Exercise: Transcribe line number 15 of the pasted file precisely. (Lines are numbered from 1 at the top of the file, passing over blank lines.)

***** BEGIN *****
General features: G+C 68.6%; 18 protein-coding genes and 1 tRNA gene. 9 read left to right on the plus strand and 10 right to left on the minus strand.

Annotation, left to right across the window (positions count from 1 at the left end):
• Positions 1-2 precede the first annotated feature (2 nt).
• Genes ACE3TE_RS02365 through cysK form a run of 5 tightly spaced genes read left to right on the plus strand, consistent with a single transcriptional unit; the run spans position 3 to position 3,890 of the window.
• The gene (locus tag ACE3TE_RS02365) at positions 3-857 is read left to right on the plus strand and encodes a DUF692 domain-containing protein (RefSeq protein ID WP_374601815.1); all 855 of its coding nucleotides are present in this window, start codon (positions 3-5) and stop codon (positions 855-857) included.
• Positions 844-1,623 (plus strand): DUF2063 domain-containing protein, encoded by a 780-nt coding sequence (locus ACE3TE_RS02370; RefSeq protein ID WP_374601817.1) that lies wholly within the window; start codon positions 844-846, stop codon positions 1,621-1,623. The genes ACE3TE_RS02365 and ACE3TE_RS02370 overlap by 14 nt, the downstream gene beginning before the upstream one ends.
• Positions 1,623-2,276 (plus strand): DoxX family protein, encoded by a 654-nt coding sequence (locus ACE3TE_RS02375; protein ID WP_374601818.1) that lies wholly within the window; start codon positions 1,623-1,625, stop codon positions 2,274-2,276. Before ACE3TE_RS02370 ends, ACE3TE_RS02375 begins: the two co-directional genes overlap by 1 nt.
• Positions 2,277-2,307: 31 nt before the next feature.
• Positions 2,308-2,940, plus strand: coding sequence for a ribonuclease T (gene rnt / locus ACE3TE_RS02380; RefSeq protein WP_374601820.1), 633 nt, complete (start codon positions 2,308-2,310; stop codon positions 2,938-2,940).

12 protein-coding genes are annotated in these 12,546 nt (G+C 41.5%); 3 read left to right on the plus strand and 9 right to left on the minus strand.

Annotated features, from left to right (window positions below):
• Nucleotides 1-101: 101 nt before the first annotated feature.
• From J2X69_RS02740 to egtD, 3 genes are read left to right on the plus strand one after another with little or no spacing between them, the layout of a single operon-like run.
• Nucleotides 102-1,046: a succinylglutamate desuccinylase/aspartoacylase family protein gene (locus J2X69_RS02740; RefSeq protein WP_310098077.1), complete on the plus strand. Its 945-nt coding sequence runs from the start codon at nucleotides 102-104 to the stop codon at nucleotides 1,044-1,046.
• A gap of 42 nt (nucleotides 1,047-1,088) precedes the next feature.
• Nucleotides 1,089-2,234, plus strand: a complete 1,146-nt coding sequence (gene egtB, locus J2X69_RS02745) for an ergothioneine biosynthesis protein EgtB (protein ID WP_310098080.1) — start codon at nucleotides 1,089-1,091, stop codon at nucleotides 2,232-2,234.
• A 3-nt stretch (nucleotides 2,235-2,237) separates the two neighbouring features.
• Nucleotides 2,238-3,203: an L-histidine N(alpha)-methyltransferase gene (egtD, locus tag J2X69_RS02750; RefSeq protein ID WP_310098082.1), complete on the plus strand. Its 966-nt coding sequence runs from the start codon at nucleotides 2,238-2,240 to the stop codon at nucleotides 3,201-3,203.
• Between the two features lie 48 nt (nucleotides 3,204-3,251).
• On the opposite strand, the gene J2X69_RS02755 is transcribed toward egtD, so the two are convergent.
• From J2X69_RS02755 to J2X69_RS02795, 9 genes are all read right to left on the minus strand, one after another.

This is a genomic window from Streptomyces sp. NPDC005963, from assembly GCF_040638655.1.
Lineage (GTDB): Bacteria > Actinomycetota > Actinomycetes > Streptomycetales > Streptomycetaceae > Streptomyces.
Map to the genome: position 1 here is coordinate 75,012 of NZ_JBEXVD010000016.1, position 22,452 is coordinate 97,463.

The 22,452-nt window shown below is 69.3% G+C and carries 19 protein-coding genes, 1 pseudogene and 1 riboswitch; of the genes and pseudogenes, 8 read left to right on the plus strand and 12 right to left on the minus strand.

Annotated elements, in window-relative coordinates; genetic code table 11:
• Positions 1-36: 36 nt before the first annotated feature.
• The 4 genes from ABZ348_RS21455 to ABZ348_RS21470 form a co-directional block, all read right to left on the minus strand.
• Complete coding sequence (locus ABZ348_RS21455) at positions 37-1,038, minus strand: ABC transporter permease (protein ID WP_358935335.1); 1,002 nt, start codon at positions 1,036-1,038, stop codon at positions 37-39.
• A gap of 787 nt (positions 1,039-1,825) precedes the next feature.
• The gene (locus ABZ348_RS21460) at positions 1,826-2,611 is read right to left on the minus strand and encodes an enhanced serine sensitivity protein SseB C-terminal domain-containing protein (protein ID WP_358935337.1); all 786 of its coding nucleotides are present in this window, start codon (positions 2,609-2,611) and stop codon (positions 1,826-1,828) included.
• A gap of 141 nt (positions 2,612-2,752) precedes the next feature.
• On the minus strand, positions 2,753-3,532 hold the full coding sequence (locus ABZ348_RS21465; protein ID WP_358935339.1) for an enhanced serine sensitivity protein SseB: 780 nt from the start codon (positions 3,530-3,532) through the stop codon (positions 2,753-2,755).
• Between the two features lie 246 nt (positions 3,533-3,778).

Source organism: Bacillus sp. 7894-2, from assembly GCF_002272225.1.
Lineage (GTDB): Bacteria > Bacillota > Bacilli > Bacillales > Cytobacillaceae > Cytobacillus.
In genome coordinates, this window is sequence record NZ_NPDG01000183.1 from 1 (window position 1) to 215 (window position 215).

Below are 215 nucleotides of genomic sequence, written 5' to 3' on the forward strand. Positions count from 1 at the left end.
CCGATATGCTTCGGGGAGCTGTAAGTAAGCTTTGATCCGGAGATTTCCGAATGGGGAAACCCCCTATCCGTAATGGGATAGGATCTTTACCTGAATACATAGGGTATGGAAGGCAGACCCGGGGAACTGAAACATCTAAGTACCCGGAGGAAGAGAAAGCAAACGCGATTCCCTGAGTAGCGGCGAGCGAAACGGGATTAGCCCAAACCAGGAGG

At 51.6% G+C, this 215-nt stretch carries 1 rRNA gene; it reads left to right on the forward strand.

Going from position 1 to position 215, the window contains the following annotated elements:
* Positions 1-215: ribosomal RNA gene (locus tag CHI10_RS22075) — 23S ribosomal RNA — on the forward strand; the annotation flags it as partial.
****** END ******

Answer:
• A gap of 42 nt (nucleotides 1,047-1,088) precedes the next feature.